Picture this: you're Gotham and you're stuck in this pickle of a storyline because it's very Jim Gordon ( Ben McKenzie)-centric and Jim Gordon, as he has evolved the past three seasons, freaking sucks. There's no easy way to un-suck him without dedicating lots of screen time to exploring his psyche and building on a past that should have been explored like two seasons ago. It's a tough job, and someone has to do it, but luckily, there are some tried and true (and tired, so tired) tropes to help the sticky storyline out. There's a classic near death experience, or, my personal favorite, the get-drunk-and-overshare approach. In "Red Queen," Gotham decided to throw a bunch of monster LSD in Gordon's face and let the trippy adventure down his mental rabbit hole speak for itself.
The good: Jim Gordon apparently hated himself as much as everyone else did and turned to his whole vigilante bounty hunter career in a misguided attempt to avoid the expectations of heroism that come with wearing a GCPD badge. In the end, after talking some stuff out with hallucinations of everyone from his kooky ex, to his favorite ex, to his (maybe?) dead dad; Jimbo decided to rejoin the force. Finally. That took entirely too long considering we all knew it was going to happen eventually.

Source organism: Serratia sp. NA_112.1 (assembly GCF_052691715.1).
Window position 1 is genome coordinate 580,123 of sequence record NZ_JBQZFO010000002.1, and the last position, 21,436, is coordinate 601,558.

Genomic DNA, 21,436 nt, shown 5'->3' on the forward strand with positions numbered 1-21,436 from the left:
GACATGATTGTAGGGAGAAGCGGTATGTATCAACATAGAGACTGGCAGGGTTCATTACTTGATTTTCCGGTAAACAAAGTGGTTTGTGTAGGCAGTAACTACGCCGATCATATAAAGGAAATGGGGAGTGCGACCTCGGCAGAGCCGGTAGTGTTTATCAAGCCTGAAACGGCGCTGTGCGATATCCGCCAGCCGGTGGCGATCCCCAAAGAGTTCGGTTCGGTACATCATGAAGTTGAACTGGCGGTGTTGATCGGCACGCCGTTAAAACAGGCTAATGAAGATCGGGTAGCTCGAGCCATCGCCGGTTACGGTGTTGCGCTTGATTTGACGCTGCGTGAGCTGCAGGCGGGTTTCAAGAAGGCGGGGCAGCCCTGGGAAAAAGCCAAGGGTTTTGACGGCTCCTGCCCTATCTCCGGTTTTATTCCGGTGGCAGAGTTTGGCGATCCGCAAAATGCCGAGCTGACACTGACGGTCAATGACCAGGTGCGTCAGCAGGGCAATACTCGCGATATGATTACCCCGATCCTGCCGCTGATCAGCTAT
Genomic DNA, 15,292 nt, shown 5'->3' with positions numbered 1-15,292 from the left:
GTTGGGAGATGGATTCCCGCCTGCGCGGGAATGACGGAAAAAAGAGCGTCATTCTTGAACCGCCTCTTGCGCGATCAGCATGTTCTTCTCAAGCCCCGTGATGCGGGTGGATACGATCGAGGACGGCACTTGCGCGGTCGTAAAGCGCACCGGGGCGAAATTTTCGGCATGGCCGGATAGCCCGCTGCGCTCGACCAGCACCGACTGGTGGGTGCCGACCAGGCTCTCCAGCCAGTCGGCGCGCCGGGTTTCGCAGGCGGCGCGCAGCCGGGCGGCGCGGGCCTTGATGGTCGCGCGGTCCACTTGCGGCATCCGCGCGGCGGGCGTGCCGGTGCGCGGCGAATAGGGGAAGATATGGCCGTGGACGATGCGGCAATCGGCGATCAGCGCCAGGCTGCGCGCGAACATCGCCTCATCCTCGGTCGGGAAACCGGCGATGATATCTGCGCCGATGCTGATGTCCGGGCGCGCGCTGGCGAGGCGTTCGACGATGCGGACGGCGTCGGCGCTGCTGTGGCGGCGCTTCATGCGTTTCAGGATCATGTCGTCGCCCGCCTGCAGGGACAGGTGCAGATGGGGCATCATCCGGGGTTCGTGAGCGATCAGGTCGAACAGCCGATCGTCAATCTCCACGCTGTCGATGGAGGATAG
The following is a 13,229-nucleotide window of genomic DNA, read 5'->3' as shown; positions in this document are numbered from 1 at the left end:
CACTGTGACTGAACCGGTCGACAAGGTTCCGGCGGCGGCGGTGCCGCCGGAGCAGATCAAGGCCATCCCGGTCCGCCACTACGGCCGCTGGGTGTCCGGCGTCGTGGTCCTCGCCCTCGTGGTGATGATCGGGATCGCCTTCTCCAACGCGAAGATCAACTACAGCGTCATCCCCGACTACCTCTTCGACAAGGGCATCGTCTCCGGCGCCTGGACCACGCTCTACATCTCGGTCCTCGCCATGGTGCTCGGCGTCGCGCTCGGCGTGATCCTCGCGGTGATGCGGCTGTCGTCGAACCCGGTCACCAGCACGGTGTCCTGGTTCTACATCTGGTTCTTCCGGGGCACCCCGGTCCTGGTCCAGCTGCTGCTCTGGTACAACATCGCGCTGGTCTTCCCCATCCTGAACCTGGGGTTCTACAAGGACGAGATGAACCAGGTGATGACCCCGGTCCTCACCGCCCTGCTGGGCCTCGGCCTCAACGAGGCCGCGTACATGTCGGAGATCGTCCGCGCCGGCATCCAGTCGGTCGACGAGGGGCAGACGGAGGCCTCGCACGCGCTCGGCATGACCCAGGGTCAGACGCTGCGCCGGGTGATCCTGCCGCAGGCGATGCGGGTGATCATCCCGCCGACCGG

The not-so-good: everything else and do not get me started on Penguin's ( Robin Lord Taylor) new role as the evil gay man creepily pining for his straight bestie while attempting to sabotage bestie's shiny new hetero hook-up. Let's also not talk about Riddler ( Cory Michael Smith) and his Kringle-clone. It's not going to end well, so there's really no point in getting attached. My only hope is that the epic bro/potential romance of Riddler and Penguin can survive whatever wonderful-and-definitely-not-vaguely-offensive-storyline this is supposed to be. I'm just getting too many gay-people-are-predators-who-will-ruin-your-life vibes to get behind this.
Back to Jim's self-help acid test: it also makes the not-so-good list despite the solid outcome that hopefully puts Gotham back on track story-wise. There's just something that feels so anticlimactic after weeks of destroying Gordon as a person and as a character, just to remedy all the ills with a goofy elevator ride with everyone's favorite psychotic ex-girlfriend (with excellent fashion sense and hair, I mean, damn Barbara.) To force Jim Gordon to work out his problems with everyone in his life by having brutally honest discussions with their hallucination counterparts cheapens the progress that we're supposed to feel like Gordon made. Back in the real world, Gordon's love life is still a mess. His professional life isn't much better. Taking back his position in the police force is a real and tangible step forward, but the first of many small steps that Jim Gordon must take to put his life back together. Small steps may be slow and run the risk of growing tedious, but something real-- especially something real held up against the technicolor insanity that passes for Gotham City's daily existence-- is far more interesting than a head trip full of fantasies...even completely demented Gotham fantasies.
Gotham airs on Fox on Mondays at 8/7c.